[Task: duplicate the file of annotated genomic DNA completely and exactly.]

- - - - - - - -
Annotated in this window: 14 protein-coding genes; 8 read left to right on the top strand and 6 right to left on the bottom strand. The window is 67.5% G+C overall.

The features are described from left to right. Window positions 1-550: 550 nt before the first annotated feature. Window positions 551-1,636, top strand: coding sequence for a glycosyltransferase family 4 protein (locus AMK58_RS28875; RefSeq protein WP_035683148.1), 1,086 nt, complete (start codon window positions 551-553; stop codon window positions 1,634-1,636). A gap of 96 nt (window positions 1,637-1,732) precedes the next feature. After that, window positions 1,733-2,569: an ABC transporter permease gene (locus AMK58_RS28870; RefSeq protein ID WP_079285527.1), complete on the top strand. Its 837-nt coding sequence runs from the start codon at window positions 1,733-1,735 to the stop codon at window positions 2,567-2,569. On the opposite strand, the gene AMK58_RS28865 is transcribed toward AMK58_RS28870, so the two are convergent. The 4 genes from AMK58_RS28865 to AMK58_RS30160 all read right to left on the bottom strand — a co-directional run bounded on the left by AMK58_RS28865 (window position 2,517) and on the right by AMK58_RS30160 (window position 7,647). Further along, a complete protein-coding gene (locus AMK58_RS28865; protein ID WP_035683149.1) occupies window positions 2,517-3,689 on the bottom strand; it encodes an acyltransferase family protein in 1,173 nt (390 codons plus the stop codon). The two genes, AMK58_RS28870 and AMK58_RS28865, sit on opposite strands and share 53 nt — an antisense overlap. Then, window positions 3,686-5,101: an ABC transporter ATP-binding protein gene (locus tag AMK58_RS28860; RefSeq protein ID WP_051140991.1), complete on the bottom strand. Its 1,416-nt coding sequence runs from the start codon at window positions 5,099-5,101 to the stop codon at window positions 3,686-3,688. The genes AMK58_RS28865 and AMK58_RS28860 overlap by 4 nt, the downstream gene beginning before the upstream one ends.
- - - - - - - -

Annotated in this window: 14 protein-coding genes; 8 read left to right on the top strand and 6 right to left on the bottom strand. The window is 67.5% G+C overall.

The features are described from left to right. Window positions 1-550: 550 nt before the first annotated feature. Window positions 551-1,636, top strand: coding sequence for a glycosyltransferase family 4 protein (locus AMK58_RS28875; RefSeq protein WP_035683148.1), 1,086 nt, complete (start codon window positions 551-553; stop codon window positions 1,634-1,636). A gap of 96 nt (window positions 1,637-1,732) precedes the next feature. After that, window positions 1,733-2,569: an ABC transporter permease gene (locus AMK58_RS28870; RefSeq protein ID WP_079285527.1), complete on the top strand. Its 837-nt coding sequence runs from the start codon at window positions 1,733-1,735 to the stop codon at window positions 2,567-2,569. On the opposite strand, the gene AMK58_RS28865 is transcribed toward AMK58_RS28870, so the two are convergent. The 4 genes from AMK58_RS28865 to AMK58_RS30160 all read right to left on the bottom strand — a co-directional run bounded on the left by AMK58_RS28865 (window position 2,517) and on the right by AMK58_RS30160 (window position 7,647). Further along, a complete protein-coding gene (locus AMK58_RS28865; protein ID WP_035683149.1) occupies window positions 2,517-3,689 on the bottom strand; it encodes an acyltransferase family protein in 1,173 nt (390 codons plus the stop codon). The two genes, AMK58_RS28870 and AMK58_RS28865, sit on opposite strands and share 53 nt — an antisense overlap. Then, window positions 3,686-5,101: an ABC transporter ATP-binding protein gene (locus tag AMK58_RS28860; RefSeq protein ID WP_051140991.1), complete on the bottom strand. Its 1,416-nt coding sequence runs from the start codon at window positions 5,099-5,101 to the stop codon at window positions 3,686-3,688. The genes AMK58_RS28865 and AMK58_RS28860 overlap by 4 nt, the downstream gene beginning before the upstream one ends.